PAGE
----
And here's the caption on the back, which we'll run verbatim:
Dame Fashion's new "line" of attack
"New York...and woe be unto the mere male who comes within sight of these two beautiful new modes -- both designed to slay the other sex with their elegance. The 'line' is the important item in the new creations, as witness the clinging effect of the gown which Carole Lombard (left) is wearing. High neckline, sleeves and backless decolletage are interesting points. The frock is of white satin trimmed with sable.
"The same clinging lines characterize the gown worn by Boots Mallory at right. The fabric is a heavy pebble crepe in rust color. The large bows, providing the modish shoulder effect, are of chiffon velvet in a matching shade of rust. The jeweled bracelets are vari-colored."
Okay, you're wondering, so
1. Who is this Boots Mallory, and
2. What relationship does she have with Lombard?
Answering #2 first, aside from this picture, not much; in fact, it's likely they never met. And when this photo arrived in offices, chances are fashion editors had no idea who Boots Mallory was, either. That's because her first movie, "Handle With Care," wouldn't open until Christmas Day.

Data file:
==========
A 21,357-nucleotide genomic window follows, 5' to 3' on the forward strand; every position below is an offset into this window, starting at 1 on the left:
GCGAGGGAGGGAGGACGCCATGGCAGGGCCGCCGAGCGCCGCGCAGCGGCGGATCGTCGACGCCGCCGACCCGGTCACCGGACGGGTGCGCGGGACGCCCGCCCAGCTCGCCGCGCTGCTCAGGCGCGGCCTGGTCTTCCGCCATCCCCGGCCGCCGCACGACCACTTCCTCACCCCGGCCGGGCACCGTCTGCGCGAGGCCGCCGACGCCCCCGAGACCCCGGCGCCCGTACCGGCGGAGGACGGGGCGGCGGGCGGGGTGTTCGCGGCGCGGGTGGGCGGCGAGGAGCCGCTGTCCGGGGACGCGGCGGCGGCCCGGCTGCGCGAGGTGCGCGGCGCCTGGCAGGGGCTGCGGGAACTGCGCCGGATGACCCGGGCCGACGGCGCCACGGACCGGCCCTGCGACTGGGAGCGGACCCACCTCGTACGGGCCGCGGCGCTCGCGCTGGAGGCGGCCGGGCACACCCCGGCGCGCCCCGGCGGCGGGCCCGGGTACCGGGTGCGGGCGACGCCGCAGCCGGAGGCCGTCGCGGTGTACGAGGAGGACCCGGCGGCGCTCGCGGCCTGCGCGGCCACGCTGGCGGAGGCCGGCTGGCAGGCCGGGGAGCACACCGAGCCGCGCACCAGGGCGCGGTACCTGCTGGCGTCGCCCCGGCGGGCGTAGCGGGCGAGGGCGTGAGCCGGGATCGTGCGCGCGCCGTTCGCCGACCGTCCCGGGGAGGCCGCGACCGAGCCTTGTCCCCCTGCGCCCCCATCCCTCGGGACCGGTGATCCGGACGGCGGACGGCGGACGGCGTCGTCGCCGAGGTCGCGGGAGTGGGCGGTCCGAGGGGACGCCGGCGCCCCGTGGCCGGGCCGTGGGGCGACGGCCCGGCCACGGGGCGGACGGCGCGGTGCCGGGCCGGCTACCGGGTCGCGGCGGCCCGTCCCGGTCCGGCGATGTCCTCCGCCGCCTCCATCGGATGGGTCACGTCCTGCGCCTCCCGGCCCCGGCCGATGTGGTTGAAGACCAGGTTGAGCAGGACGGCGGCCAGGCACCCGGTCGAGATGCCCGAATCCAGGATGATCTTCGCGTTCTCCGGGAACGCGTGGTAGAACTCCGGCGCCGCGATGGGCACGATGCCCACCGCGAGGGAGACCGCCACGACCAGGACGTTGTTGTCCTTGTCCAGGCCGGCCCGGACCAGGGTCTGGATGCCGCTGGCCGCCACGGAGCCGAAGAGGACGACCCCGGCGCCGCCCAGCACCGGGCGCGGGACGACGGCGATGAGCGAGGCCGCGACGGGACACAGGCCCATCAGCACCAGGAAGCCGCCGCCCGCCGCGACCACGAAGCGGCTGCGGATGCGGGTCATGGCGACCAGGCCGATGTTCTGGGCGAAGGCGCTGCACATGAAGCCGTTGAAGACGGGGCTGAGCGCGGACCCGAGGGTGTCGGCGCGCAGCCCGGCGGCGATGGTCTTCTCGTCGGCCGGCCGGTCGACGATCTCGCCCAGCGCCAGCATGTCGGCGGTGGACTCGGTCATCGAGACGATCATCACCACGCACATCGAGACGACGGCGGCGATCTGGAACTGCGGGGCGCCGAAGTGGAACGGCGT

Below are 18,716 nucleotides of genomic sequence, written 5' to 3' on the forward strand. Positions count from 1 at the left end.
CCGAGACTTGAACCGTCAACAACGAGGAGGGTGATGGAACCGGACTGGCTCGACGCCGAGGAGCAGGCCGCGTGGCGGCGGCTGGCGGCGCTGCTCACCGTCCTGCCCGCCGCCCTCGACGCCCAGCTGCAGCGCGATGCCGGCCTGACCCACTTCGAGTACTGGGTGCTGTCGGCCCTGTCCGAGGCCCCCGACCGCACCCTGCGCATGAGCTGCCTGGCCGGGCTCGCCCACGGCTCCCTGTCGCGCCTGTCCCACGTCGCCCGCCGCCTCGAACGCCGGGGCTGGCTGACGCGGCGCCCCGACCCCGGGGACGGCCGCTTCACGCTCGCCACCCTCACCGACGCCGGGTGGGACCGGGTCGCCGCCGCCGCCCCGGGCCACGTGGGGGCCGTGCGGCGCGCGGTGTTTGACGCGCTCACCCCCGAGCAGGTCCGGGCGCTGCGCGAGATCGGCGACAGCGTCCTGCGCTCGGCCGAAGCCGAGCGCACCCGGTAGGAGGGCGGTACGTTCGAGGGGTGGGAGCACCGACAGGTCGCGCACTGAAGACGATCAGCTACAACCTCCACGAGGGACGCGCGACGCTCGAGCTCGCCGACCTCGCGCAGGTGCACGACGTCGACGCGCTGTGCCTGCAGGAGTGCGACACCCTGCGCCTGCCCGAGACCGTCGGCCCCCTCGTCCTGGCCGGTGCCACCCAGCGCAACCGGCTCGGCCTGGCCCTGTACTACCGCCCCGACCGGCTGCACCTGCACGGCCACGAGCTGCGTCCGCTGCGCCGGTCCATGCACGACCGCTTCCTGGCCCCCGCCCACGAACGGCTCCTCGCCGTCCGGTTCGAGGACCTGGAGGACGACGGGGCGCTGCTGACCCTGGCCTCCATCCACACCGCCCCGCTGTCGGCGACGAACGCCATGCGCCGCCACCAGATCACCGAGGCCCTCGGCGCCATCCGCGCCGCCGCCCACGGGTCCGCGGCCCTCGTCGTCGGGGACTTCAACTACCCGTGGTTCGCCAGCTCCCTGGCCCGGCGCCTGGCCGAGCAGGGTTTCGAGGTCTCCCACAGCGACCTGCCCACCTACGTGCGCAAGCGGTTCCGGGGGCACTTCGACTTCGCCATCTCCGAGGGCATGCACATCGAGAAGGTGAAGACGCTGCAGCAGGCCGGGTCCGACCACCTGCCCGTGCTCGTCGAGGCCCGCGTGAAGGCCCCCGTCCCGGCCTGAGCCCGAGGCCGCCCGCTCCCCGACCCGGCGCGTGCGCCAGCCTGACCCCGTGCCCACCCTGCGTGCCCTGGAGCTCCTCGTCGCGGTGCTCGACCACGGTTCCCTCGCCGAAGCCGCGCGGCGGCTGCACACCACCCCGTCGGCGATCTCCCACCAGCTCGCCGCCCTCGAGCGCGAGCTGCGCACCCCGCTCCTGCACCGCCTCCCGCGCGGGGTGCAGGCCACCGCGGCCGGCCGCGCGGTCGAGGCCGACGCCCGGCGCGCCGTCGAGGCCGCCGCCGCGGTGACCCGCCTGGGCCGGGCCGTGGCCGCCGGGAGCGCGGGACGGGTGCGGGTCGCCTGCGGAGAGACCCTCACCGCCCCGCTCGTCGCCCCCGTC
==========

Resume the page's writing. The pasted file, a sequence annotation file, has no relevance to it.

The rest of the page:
Mallory, born in New Orleans in October 1913 (her Internet Movie Database listing doesn't indicate whether "Boots" was a nickname), was at this time a Fox starlet who would never quite pan out at the declining studio. Her best known movie there might be the partially lost 1933 "Hello, Sister," the last film directed by Erich von Stroheim, where she was third-billed; Fox dismissed von Stroheim late in production and reshot nearly all the footage. It was Mallory's third and final film for Fox (its merger with Darryl Zanuck's Twentieth Century studio wouldn't come for another two years).
Mallory continued making movies, but for companies lower and lower on the Hollywood totem pole. One, "The Wolf Dog," starred Rin Tin Tin Jr.; another, 1934's "Sing Sing Nights," was written by one Harry Stephen Keeler, whom an IMDb reviewer labeled "the Ed Wood of detective movies."
Mallory's 10th and final film was at least a step up, the 1938 Laurel & Hardy vehicle "Swiss Miss," but she plays a dancer and is uncredited. That was it for her movie career; she died on Dec. 1, 1958 of chronic throat disease.
But in that picture above at least, she's Carole Lombard's equal.